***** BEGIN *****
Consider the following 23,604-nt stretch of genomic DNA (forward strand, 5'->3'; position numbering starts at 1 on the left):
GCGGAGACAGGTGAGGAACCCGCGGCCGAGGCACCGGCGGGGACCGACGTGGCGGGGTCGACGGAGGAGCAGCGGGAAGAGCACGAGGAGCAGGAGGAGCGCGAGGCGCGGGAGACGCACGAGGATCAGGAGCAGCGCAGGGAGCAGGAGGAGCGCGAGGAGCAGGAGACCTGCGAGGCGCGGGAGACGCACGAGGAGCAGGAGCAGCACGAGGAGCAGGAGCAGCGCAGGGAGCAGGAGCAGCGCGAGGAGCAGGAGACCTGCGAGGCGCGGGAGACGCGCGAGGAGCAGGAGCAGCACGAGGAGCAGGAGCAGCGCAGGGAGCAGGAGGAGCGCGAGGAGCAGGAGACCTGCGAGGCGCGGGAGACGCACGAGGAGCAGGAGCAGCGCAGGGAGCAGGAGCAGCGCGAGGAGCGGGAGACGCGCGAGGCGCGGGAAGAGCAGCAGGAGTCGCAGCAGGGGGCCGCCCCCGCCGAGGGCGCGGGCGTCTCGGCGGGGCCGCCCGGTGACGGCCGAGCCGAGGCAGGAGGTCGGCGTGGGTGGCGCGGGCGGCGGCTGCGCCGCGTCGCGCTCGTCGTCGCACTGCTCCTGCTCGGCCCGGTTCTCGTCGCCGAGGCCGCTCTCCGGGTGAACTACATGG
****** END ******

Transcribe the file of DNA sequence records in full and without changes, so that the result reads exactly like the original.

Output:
Consider the following 23,604-nt stretch of genomic DNA (forward strand, 5'->3'; position numbering starts at 1 on the left):
GCGGAGACAGGTGAGGAACCCGCGGCCGAGGCACCGGCGGGGACCGACGTGGCGGGGTCGACGGAGGAGCAGCGGGAAGAGCACGAGGAGCAGGAGGAGCGCGAGGCGCGGGAGACGCACGAGGATCAGGAGCAGCGCAGGGAGCAGGAGGAGCGCGAGGAGCAGGAGACCTGCGAGGCGCGGGAGACGCACGAGGAGCAGGAGCAGCACGAGGAGCAGGAGCAGCGCAGGGAGCAGGAGCAGCGCGAGGAGCAGGAGACCTGCGAGGCGCGGGAGACGCGCGAGGAGCAGGAGCAGCACGAGGAGCAGGAGCAGCGCAGGGAGCAGGAGGAGCGCGAGGAGCAGGAGACCTGCGAGGCGCGGGAGACGCACGAGGAGCAGGAGCAGCGCAGGGAGCAGGAGCAGCGCGAGGAGCGGGAGACGCGCGAGGCGCGGGAAGAGCAGCAGGAGTCGCAGCAGGGGGCCGCCCCCGCCGAGGGCGCGGGCGTCTCGGCGGGGCCGCCCGGTGACGGCCGAGCCGAGGCAGGAGGTCGGCGTGGGTGGCGCGGGCGGCGGCTGCGCCGCGTCGCGCTCGTCGTCGCACTGCTCCTGCTCGGCCCGGTTCTCGTCGCCGAGGCCGCTCTCCGGGTGAACTACATGG